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Huntington's disease (HD) is caused by an expansion of exonic CAG triplet repeats in the gene encoding the huntingtin protein (Htt), however, the means by which neurodegeneration occurs remains obscure. There is evidence that mutant Htt interacts with transcription factors leading to reduced histone acetylation. We report that administration of the histone(More)
We demonstrate that the histone deacetylase (HDAC) inhibitor drug trichostatin A (TSA) reduces spinal cord inflammation, demyelination, neuronal and axonal loss and ameliorates disability in the relapsing phase of experimental autoimmune encephalomyelitis (EAE), a model of multiple sclerosis (MS). TSA up-regulates antioxidant, anti-excitotoxicity and(More)
OBJECTIVE Alzheimer disease (AD) brains are deficient in brain-derived neurotrophic factor (BDNF), which regulates synaptic plasticity and memory. MicroRNAs (miRNAs) are ∼22-nucleotide small noncoding RNAs that control a variety of physiological and disease processes. Here, we show that miR-206 regulates BDNF and memory function in AD mice. METHODS(More)
Oxidative stress is believed to be an important mediator of neurodegeneration. However, the transcriptional pathways induced in neurons by oxidative stress that activate protective gene responses have yet to be fully delineated. We report that the transcription factor Sp1 is acetylated in response to oxidative stress in neurons. Histone deacetylase (HDAC)(More)
The precise cause of neuronal death in Huntington's disease (HD) is unknown. Although no single specific protein-protein interaction of mutant huntingtin has emerged as the pathologic trigger, transcriptional dysfunction may contribute to the neurodegeneration observed in HD. Pharmacological treatment using the histone deacetylase inhibitor sodium butyrate(More)
Transcriptional dysregulation and aberrant chromatin remodeling are central features in the pathology of Huntington's disease (HD). In order to more fully characterize these pathogenic events, an assessment of histone profiles and associated gene changes were performed in transgenic N171-82Q (82Q) and R6/2 HD mice. Analyses revealed significant chromatin(More)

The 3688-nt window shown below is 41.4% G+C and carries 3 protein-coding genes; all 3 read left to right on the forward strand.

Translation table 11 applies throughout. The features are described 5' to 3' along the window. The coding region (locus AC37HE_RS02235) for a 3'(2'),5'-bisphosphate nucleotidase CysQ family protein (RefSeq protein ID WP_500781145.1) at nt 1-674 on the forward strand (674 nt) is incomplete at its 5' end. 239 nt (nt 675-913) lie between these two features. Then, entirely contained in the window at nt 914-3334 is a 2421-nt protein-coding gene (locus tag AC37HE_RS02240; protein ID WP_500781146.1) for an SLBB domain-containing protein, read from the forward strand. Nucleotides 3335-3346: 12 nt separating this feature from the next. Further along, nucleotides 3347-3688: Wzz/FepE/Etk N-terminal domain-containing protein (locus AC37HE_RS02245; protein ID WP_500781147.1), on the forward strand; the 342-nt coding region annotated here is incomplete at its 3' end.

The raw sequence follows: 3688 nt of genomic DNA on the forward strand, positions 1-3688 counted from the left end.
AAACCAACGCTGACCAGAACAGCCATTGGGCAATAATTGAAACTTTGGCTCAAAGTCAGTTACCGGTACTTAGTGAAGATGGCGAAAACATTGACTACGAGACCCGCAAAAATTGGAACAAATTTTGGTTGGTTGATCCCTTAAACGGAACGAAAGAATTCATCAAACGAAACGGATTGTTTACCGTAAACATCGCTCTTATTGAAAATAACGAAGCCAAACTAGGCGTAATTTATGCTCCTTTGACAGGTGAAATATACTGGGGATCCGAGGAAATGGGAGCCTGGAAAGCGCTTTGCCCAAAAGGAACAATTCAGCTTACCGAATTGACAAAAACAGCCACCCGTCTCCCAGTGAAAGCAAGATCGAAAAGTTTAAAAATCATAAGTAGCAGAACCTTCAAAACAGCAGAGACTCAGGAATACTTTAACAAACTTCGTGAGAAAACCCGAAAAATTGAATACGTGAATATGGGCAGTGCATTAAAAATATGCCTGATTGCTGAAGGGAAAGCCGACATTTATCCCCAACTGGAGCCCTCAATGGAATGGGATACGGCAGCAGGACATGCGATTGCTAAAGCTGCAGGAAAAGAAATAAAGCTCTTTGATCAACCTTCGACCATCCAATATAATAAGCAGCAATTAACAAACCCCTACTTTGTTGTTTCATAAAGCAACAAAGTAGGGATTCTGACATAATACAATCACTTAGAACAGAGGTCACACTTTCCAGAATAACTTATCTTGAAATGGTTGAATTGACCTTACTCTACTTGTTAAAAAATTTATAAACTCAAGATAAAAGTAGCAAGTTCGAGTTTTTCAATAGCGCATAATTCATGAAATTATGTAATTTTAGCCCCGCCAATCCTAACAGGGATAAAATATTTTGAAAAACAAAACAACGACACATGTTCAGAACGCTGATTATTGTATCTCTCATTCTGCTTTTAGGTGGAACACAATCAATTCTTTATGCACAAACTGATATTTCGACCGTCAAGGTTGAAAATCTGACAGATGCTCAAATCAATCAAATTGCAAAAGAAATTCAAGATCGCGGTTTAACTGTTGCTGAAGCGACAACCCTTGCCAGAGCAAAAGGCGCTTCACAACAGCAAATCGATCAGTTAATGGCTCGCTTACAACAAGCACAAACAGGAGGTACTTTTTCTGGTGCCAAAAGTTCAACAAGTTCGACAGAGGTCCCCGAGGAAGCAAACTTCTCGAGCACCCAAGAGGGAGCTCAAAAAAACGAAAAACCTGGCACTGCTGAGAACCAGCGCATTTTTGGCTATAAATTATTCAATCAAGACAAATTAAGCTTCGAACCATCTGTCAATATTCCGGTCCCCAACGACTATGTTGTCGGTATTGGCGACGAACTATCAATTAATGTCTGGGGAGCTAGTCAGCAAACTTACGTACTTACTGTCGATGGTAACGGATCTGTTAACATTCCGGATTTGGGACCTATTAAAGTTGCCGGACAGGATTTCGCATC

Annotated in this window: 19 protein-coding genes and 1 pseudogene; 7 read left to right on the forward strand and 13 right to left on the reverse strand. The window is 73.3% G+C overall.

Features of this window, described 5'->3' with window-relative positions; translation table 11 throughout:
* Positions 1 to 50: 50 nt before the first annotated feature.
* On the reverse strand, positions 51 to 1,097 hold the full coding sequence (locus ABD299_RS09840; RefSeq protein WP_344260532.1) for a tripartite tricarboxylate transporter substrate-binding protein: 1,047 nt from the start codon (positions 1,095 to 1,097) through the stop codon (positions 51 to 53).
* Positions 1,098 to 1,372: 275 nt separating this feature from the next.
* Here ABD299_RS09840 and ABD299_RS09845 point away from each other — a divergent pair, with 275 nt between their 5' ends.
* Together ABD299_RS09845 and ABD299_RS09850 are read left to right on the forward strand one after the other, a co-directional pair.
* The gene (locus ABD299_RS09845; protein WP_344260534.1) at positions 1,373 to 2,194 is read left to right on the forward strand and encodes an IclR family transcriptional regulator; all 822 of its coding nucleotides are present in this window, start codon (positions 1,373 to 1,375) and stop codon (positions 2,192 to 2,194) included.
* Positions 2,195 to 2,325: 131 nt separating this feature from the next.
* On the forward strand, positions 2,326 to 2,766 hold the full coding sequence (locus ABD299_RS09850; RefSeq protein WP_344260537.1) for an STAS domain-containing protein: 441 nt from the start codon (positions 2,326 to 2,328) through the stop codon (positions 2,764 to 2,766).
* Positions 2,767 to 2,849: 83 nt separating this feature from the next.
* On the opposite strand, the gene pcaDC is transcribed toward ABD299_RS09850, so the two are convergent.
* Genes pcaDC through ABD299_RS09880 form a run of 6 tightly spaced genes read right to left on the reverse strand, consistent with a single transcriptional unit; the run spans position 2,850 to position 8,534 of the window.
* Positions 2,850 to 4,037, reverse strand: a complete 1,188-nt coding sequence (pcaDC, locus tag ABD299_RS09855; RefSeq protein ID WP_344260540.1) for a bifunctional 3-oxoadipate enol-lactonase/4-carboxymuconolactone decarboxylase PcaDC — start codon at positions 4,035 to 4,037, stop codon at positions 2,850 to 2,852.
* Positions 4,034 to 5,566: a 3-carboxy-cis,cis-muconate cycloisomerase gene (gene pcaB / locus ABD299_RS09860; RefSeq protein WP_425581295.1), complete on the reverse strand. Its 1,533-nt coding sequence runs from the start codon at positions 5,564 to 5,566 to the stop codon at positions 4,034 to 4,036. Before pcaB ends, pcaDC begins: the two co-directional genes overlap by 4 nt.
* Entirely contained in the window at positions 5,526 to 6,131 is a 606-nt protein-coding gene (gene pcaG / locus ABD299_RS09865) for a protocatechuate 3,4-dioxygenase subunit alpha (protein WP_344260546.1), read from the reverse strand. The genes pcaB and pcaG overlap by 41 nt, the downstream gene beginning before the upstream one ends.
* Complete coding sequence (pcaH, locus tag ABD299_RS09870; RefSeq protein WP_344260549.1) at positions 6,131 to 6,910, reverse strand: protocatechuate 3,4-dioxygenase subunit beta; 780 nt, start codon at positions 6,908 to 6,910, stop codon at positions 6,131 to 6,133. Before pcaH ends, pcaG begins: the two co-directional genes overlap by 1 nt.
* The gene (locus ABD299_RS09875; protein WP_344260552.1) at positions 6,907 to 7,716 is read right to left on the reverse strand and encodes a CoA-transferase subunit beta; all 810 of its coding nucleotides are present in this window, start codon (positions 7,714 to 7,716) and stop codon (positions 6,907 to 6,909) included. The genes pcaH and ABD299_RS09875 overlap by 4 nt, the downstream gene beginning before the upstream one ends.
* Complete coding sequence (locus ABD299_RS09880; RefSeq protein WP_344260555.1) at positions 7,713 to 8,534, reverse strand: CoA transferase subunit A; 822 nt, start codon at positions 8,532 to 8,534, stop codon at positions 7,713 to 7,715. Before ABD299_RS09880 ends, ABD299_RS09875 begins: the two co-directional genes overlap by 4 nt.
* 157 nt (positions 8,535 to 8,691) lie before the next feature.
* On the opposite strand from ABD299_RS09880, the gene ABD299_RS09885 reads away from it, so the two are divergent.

Chromatin remodeling and transcription regulation are tightly controlled under physiological conditions. It has been suggested that altered chromatin modulation and transcription dysfunction may play a role in the pathogenesis of Huntington's disease (HD). Increased histone methylation, a well established mechanism of gene silencing, results in(More)
L-Arginine is the only endogenous nitrogen-containing substrate of NO synthase (NOS), and it thus governs the production of NO during nervous system development as well as in disease states such as stroke, multiple sclerosis, Parkinson's disease, and HIV dementia. The "arginine paradox" refers to the dependence of cellular NO production on exogenous(More)
Genetic murine models play an important role in the study of human neurological disorders by providing accurate and experimentally accessible systems to study pathogenesis and to test potential therapeutic treatments. One of the most widely employed models of Huntington's disease (HD) is the R6/2 transgenic mouse. To characterize this model further, we have(More)
Huntington’s disease (HD) is an autosomal dominant neurodegenerative disorder. Oxidative damage has been associated with pathological neuronal loss in HD. The therapeutic modulation of oxidative stress and mitochondrial function using low molecular weight compounds may be an important strategy for delaying the onset and slowing the progression of HD. In the(More)